Most Surprising (Positive)

The Woman in the Dunes by Kobo Abe

I knew that The Woman in the Dunes was going to be something I would enjoy from its description (and I almost never bother with blurbs, synopsis as they are geared to appeal to people with a different mindset from me anyhow), but I did not realize how good it would get as it moved along. Similar to Indignation by Philip Roth, it starts rather decent, presenting a rather well dissected info dump to get the reader acquainted with the persons who are voices of the novels, but then takes a major turn once the plot becomes obvious to be shockingly compelling. The plot is by no means complex, but the fixation on the movedness of the sand and how it topples his resolve to escape as it does the dunes every night and his futile struggle to maintain his rebellion, rejection of what has been worked into his life. As a short philosophical novel, it does a superb job of advocating adaptation over revolution.

Clade by Mark Budz

Clade by Mark Budz is a run of the mill, point a to point b dystopian literature with some unusual character, plot and setting choices. Its strong suit is not in breaking new ground by any means but by telling a predictable story in such a way that rarely drags on the reader’s attention span. There were only a couple of instances where I flipped ahead to see when chapter would end as most scenes in the book were concise and compelling enough that I didn’t have time to think about the things I really should have been doing while I was reading it (end of term papers and projects, anyone?). There was still plenty left to be desired, hence why it is not a favorite of mine, but the work is really well done and Mark Budz really deserves props for being able to hold the attention of an ADD snot nose like myself.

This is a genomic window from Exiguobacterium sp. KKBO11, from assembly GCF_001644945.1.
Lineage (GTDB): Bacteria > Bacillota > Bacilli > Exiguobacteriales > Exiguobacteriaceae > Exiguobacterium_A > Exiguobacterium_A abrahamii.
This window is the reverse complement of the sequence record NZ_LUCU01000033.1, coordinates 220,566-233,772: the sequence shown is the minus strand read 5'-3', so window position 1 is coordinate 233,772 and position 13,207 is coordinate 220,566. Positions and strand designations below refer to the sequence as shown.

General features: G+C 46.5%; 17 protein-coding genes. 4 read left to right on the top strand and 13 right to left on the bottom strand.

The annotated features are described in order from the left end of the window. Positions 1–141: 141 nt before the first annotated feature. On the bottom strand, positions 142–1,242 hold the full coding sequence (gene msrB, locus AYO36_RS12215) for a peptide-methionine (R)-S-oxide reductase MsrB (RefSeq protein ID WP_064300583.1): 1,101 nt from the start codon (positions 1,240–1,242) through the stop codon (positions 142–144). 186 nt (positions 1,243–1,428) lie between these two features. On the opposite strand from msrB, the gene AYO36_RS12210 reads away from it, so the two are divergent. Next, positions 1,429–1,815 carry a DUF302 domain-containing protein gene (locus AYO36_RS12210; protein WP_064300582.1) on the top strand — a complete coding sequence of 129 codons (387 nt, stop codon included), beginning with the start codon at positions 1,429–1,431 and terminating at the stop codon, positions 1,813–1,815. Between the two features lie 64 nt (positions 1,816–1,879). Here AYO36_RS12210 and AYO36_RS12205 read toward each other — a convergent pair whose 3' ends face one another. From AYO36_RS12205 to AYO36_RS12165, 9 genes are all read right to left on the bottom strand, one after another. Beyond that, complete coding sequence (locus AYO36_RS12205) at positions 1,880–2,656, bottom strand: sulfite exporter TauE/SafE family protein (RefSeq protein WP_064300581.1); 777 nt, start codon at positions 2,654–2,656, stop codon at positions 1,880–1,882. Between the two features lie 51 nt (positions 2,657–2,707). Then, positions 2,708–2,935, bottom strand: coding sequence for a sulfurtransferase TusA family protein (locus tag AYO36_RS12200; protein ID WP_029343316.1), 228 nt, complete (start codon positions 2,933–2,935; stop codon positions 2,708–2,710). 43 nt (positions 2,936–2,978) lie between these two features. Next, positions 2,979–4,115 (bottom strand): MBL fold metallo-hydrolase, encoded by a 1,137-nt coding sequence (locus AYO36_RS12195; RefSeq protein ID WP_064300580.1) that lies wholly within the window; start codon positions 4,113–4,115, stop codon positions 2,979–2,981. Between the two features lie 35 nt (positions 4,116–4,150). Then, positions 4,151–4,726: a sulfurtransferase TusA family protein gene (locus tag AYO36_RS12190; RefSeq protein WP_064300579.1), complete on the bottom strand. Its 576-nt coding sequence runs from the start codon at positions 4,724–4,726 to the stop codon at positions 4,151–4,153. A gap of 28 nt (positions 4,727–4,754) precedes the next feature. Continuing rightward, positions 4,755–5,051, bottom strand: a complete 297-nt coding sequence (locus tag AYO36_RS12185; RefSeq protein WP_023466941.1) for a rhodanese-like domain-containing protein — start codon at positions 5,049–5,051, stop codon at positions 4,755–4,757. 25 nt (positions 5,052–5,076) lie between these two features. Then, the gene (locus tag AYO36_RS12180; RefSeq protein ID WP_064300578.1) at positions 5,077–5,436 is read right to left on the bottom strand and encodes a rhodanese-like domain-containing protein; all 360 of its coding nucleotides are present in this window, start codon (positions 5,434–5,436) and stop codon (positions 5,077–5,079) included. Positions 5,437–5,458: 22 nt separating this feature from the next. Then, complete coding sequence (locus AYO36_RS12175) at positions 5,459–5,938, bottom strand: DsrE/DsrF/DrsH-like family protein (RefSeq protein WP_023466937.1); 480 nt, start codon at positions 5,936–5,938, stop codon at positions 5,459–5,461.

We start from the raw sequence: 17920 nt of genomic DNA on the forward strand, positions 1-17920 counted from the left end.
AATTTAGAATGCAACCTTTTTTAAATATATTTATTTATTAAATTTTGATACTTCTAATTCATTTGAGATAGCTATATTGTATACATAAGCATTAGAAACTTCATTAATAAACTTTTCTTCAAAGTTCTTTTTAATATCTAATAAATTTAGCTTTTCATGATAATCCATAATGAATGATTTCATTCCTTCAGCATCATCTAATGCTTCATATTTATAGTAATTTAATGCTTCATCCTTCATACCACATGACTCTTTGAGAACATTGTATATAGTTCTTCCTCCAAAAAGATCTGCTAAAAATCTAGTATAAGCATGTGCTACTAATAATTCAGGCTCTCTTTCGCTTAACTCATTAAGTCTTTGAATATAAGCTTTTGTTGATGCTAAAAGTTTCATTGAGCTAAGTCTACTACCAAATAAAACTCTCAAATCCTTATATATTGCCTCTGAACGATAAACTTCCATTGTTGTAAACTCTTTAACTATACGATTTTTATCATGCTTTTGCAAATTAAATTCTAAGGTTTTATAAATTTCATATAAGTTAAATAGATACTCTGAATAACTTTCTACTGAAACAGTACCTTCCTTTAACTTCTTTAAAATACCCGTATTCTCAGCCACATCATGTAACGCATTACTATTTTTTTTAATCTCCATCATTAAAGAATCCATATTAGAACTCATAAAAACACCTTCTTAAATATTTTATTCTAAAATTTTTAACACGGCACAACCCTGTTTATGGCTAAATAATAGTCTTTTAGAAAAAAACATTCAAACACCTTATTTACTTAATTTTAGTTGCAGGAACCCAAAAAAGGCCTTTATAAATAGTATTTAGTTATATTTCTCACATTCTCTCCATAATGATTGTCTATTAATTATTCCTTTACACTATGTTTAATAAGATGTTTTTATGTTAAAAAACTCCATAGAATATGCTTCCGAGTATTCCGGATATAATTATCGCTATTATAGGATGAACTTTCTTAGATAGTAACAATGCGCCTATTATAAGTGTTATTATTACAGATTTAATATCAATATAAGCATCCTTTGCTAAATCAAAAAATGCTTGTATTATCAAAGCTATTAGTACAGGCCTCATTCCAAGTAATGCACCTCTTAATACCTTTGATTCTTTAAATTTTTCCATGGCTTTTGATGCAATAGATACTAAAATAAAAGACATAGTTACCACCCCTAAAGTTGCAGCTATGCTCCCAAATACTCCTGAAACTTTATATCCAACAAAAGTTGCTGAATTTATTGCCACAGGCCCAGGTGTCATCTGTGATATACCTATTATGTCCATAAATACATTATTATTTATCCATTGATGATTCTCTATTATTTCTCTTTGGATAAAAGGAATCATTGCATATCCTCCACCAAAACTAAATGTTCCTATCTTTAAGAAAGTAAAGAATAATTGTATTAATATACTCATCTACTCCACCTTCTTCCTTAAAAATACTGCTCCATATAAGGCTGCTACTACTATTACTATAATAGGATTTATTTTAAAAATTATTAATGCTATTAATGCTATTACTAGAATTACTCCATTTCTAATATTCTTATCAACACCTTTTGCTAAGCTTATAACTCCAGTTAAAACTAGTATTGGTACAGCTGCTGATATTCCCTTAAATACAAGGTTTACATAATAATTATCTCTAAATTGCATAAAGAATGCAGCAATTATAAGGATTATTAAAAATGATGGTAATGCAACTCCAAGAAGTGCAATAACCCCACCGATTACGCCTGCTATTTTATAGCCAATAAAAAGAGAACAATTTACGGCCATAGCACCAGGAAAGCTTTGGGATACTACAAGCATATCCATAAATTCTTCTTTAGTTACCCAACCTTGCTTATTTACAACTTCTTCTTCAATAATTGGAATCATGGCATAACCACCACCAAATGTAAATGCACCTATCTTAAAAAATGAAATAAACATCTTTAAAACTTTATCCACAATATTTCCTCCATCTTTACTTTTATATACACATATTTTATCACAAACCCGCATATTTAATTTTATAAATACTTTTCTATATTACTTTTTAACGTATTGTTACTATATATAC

A Series of Unfortunate Events by Lemony Snicket

Truth be told, I already knew that A Series of Unfortunate Events was going to be very enjoyable for me. I had seen the film adaptation of the first three books long before I took the time to read the books and I have always found the mood, artistic direction and story fantastic. The books, while slightly juxtaposed in what complex emotional states they provoked in me to the film itself, I found them no less aesthetically pleasing but in fact more. No, what I actually found surprising was just how sinister and morbid they were and how they distinctly managed not to come off like children’s books. That isn’t to say they read like adult oriented work, but that moods and tones that were evoked were well beyond what I thought was even possible in children’s lit. I am much reminded of my experience watching Bridge to Terabithia (again, hadn’t read the book) and being absolutely dumbfounded and actually legitimately frightened by the sudden change in tone and plot-if you don’t know what I am talking about, you watch/read it. The Unfortunate Events series is my current favorite work of younger-than-adult lit and I am looking forward to his next project.


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